It is critical to select the appropriate size air conditioner unit. The right size unit will not only affect the temperature in every room in your house, but it will also save you money.
A unit that is excessively large may cool more quickly, but it may also hamper the unit’s effectiveness. An air conditioner does more than just cool the air; it also eliminates moisture, or humidity, which is what makes us hot and sticky. Though the air will cool faster, moisture will not be properly collected from the air if the unit is not run long enough. As a result, the AC unit will turn on and off more frequently.
When an air conditioner is turned on, it performs two functions. It reduces air temperature and eliminates moisture from the atmosphere. The air conditioner must be turned on for the second one.
The air reaches a very chilly surface as it flows over the evaporator coil. When air travels over that chilly surface, the temperature should drop by around 20 degrees Fahrenheit. The evaporator coil of an air conditioner cools and dehumidifies the air in your home in locations where relative humidity is higher. The temperature of the coil is below the dew point of the air in the summer, which is another essential event that occurs when the air contacts the coil. Water vapor condenses on the coil as a result.
But, here’s the thing: Water vapor condenses on big air conditioner coils as well, but it takes a lot of condensation on the coil for the water to start dripping into the pan below the coil. Even then, you haven’t arrived. You must still fill the pan with enough water to allow it to drain to the outside.
You haven’t really dehumidified the air until the water that condenses makes it to the outside. Why? Because the water on the coil can evaporate and re-enter the home’s air. If you make the error of setting your thermostat to Fan-On rather than Auto (don’t do it! ), the water on the coil will evaporate even faster.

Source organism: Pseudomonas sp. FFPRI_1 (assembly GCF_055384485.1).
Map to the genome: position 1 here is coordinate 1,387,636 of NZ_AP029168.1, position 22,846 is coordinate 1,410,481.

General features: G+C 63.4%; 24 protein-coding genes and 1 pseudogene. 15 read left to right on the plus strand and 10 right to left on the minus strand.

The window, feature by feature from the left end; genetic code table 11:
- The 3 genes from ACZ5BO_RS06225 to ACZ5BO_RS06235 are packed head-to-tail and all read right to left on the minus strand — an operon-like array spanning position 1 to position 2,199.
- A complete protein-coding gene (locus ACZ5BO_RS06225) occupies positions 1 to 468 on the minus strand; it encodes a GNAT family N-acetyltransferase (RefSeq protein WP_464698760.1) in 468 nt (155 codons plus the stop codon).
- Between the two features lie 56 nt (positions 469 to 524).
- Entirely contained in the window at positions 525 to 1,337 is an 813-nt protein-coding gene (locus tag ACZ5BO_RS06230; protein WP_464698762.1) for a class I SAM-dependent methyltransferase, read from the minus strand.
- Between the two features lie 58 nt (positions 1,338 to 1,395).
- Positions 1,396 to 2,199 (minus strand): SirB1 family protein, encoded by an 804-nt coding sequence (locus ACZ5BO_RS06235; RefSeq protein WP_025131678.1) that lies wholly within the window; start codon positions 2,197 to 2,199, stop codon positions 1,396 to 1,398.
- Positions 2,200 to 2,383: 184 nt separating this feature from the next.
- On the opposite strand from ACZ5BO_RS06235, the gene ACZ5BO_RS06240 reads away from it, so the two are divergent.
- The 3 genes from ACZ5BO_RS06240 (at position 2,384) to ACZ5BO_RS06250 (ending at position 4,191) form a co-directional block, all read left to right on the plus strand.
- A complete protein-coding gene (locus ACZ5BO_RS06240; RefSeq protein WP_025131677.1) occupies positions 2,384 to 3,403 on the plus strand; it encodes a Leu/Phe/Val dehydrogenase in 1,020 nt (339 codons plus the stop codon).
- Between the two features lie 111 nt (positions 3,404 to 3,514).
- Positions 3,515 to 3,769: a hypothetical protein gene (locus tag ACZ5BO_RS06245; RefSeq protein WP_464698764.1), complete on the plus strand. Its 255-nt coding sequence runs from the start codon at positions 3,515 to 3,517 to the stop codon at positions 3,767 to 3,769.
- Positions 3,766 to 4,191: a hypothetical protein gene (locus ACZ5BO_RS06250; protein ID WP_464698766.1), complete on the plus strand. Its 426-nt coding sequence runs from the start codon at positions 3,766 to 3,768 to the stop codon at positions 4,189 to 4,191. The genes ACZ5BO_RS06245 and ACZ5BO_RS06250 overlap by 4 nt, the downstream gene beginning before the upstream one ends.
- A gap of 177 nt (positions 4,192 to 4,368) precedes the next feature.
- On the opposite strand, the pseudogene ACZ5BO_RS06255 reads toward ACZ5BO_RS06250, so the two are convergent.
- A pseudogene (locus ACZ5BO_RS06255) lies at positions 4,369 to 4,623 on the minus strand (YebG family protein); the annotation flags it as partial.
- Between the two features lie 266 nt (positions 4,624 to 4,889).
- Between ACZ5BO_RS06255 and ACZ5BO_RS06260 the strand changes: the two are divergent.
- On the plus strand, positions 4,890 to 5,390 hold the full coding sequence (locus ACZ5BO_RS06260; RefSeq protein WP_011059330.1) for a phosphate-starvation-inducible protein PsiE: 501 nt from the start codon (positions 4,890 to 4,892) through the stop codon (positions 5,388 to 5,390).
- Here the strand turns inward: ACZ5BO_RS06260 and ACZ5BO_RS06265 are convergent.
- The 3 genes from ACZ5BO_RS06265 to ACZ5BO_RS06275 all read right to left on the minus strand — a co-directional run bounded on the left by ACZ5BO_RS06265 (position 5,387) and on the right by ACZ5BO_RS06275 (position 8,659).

Because they swiftly satisfy the cooling load and then shut off, oversized air conditioners do not run for long periods of time. Air conditioners that are properly sized last longer, so if you want your air conditioner to dehumidify as well as cool your home, don’t allow the HVAC contractor oversize it.
Wear and Tear
What’s mentioned above is irrelevant if you live in the desert. There’s no water vapor on the coil to condense, and if there was, your dew point would be near absolute zero. (OK, maybe that’s a stretch.) The second reason, on the other hand, should be very important to you. Starting up and shutting down is what wears out equipment. The more it happens, the shorter the equipment’s lifespan.
Because it only runs for a brief period to reach the thermostat setpoint, an enormous air conditioner starts up and shuts down a lot more. Then it comes on again a few minutes later and runs for a short time. An enormous air conditioner can have a lot more start-ups and shut-downs than a correctly sized air conditioner throughout the course of a day. This implies you’ll have to repair it more frequently and replace it sooner.
Will You Make Financial Savings?
People in the industry used to believe that having a properly sized air conditioner would save you money on your air conditioning expenses, but that mindset has changed. Many articles claim that the homeowner will only save a little amount of money (but the utilities benefit by lower peak loads). Because you’re installing a smaller AC, you should save money on the upfront cost.
How Do You Know What Size to Get?
Use the entire HVAC design process for new homes, starting with Manual J, the heating and cooling load calculation technique from the Air Conditioning Contractors of America, the trade group for air conditioning contractors. The best way to accomplish it for existing homes is to observe how long your current air conditioner runs at design settings. Of course, you want to do this while your air conditioner is still working, not after it’s broken. It’s obviously large if it only runs for 5 to 10 minutes before shutting down. It’s definitely sized close to the actual cooling load if your runtimes are above half an hour at design circumstances.
Ask your builder, remodeler, or HVAC contractor how they plan to size the air conditioner if you’re building a new home, remodeling an existing home, or just replacing an air conditioner in an existing home. Don’t let them do it if they say it’ll be based on the size of your house. There’s a lot more to it than conditioned floor surface, and we haven’t even mentioned the capabilities of various types of equipment (single speed, fixed capacity, multi-stage, mini-splits, etc.).